Wednesday, September 06, 2006

Intellectual Diversity? Excuse me?

This friday my campus is inviting the whole community to a discussion meeting about the new strategic plan. Being a good citizen, I started working my way through this document and got hung up on Strategic Objective #2, which reads "To prepare students to be citizens of a diverse world, Gettysburg College will ensure a learning experience for all students that include diversity of perspectives and that promotes a culture of understanding."

Now, don't get me wrong. I find this goal admirable. I particulary like the last phrase "promotes a culture of understanding." Moreover, I support this goal. But what sticks in my craw is the spelling out of what the committee means by diversity: "Enhance on-campus diversity of all kinds (racial, intellectual, geographic, etc) . . ." If "diversity" includes intellectual and geographic, then we have stretched this concept to meaninglessness. But, to be honest, "diversity" has become a safe buzzword. My colleague and I just lectured on this very point on Monday in our Intro. to WS course.

I understand why institutions opt to use the word diversity, but it's clear to me that this word, and the now meaningless concept that it denotes, is working against the very goals of Strategic Objective #2. Why does the committee feel the need to define diversity so broadly? Well, there are lots of reasons. Let's be charitable. Let's assume that they truly mean to recruit intellectual diversity--the kind of diversity I find most problematic. Their justification usually goes something like this: we live in the age of globalization wherein we will all confront people with different views, different political intuitions, different religious beliefs and so it behooves colleges, who are entrusted with educating our future citizenry, to expose students to a diversity of ideas. Doesn't sound half bad, right?

But, the fact is that intellectual diversity is a phrase coined and now, it seems, made indispensable by David Horowitz. The phrase is code for "conservative views." And, if we are being honest with ourselves, it is precisely this sort of mindset--aggressively opposed to any educational program that dares ask students to question their most deeply held beliefs--is directly opposed to the entire mission of a college, and particularly a liberal arts college like ours that strives to make our students global citizens.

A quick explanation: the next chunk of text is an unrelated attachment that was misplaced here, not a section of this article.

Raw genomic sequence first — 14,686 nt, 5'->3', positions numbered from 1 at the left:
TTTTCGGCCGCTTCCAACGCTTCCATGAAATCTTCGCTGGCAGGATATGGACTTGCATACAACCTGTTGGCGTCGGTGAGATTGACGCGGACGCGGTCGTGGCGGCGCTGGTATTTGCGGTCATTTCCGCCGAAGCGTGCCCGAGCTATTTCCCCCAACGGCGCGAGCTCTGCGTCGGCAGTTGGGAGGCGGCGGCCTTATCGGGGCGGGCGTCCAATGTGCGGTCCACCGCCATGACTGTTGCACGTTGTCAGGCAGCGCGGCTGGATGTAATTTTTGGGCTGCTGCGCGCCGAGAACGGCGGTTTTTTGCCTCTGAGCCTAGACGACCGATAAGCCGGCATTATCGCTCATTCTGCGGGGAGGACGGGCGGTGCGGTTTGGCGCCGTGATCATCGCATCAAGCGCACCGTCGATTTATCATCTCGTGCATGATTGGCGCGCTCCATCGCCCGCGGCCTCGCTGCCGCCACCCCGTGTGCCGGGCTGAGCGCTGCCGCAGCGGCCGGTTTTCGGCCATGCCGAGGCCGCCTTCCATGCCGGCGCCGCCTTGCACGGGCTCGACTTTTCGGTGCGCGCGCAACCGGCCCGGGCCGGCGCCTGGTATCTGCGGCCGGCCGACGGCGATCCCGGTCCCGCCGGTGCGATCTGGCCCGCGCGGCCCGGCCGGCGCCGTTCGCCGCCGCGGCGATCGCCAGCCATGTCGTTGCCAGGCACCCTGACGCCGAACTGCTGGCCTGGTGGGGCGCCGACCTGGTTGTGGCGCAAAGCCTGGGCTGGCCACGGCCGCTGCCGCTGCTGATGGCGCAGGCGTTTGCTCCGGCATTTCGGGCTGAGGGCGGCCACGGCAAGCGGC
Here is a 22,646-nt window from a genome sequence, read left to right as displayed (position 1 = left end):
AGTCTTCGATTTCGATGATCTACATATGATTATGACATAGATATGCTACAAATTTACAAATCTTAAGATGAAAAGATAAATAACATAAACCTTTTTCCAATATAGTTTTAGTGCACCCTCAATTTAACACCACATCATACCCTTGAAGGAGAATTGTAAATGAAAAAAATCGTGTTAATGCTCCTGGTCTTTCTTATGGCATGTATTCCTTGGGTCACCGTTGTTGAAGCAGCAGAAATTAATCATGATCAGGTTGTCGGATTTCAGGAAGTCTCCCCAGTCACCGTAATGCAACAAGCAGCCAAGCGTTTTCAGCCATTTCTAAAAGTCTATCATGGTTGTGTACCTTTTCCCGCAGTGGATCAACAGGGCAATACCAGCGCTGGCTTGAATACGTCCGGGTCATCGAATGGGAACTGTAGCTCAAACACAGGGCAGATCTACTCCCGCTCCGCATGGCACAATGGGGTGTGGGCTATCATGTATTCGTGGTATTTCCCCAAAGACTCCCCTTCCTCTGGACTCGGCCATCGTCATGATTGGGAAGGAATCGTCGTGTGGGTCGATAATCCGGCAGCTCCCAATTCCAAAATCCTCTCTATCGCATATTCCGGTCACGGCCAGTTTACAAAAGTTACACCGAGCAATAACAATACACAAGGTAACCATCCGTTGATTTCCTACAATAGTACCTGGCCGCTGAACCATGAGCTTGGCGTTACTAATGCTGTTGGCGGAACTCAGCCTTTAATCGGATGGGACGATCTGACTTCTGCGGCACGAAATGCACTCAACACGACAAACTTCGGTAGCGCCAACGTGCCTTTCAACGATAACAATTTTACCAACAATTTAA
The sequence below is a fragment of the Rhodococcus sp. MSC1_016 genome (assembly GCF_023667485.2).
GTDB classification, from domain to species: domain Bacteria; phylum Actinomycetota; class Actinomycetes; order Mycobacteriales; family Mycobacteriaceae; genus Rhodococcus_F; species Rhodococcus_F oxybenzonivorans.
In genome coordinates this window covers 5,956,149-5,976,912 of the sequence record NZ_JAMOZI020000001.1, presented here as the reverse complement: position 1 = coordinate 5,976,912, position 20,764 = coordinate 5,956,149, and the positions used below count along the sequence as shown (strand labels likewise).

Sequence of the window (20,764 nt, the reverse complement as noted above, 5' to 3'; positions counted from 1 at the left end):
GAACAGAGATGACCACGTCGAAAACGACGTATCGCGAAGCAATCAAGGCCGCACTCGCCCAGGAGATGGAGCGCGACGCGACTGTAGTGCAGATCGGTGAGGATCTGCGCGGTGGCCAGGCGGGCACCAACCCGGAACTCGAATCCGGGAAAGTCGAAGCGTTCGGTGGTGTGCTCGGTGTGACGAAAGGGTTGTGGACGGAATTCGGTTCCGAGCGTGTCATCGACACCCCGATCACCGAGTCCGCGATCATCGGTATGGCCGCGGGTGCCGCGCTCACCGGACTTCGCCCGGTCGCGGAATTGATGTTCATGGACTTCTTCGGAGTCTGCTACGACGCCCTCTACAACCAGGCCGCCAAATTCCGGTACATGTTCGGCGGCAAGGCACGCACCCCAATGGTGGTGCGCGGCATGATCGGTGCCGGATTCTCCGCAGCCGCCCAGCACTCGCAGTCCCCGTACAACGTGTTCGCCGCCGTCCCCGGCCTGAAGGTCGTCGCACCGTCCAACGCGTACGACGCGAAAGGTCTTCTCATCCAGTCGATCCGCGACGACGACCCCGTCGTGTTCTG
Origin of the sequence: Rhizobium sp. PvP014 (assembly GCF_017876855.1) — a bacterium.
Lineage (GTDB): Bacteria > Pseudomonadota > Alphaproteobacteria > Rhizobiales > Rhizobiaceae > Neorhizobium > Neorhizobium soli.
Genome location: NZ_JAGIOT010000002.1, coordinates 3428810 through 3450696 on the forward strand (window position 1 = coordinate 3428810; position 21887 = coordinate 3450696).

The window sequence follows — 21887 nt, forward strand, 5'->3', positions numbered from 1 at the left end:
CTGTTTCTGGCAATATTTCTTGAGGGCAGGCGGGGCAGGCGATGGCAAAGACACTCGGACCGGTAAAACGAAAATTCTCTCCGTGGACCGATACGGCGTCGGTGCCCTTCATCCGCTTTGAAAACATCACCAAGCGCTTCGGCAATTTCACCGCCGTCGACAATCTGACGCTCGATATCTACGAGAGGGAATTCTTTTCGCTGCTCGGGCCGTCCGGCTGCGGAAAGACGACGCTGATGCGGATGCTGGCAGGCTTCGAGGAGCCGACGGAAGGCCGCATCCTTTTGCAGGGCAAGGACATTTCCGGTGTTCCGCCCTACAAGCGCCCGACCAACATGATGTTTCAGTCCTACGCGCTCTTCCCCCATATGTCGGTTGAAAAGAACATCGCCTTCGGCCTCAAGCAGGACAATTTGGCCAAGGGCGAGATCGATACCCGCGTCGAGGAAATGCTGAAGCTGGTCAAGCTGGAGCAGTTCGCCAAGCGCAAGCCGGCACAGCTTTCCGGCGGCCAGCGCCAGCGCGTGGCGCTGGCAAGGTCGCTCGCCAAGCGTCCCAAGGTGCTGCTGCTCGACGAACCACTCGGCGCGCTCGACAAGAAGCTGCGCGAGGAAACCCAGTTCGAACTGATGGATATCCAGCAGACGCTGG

I plan, of course, to be a bit of a pain in the ass on this point on friday. And, I want to do so precisely because I think this goal is so admirable. I think the real culprit, however, is that we have embraced the word "diversity" rather than been more honest about what our goals are: to attract students and faculty who have historically been denied access to a liberal arts institution. Either they have been denied this access because of nationalism, racism, sexism, or classism. To repair this institutionalized discrimination, we, Gettysburg College, will set a national example and thereby assiduously recruit persons who have been or continue to be denied the riches of a liberal arts education. By doing so, we are educating. We are showing, as an institution, that discrimination is not inevitable or intractable. And, we are also demonstrating that crushing poverty is largely a result of persons being denied access to elite institutions.

In response to the national tragedy that Katrina and its aftermath, our fearless leader, George W, did say:

As all of us saw on television, there's also some deep, persistent poverty in this region, as well. That poverty has roots in a history of racial discrimination, which cut off generations from the opportunity of America. We have a duty to confront this poverty with bold action. So let us restore all that we have cherished from yesterday, and let us rise above the legacy of inequality. When the streets are rebuilt, there should be many new businesses, including minority-owned businesses, along those streets. When the houses are rebuilt, more families should own, not rent, those houses. When the regional economy revives, local people should be prepared for the jobs being created . . ."

I have no illusions that the college will drop the language of "diversity." I get its strategic importance. But when we use this language, we are simply asking for the absurd arguments made by Horowitz and his peeps. Diversity is a safe word. It makes people feel warm and fuzzy on the inside. But it doesn't say what we really want to do.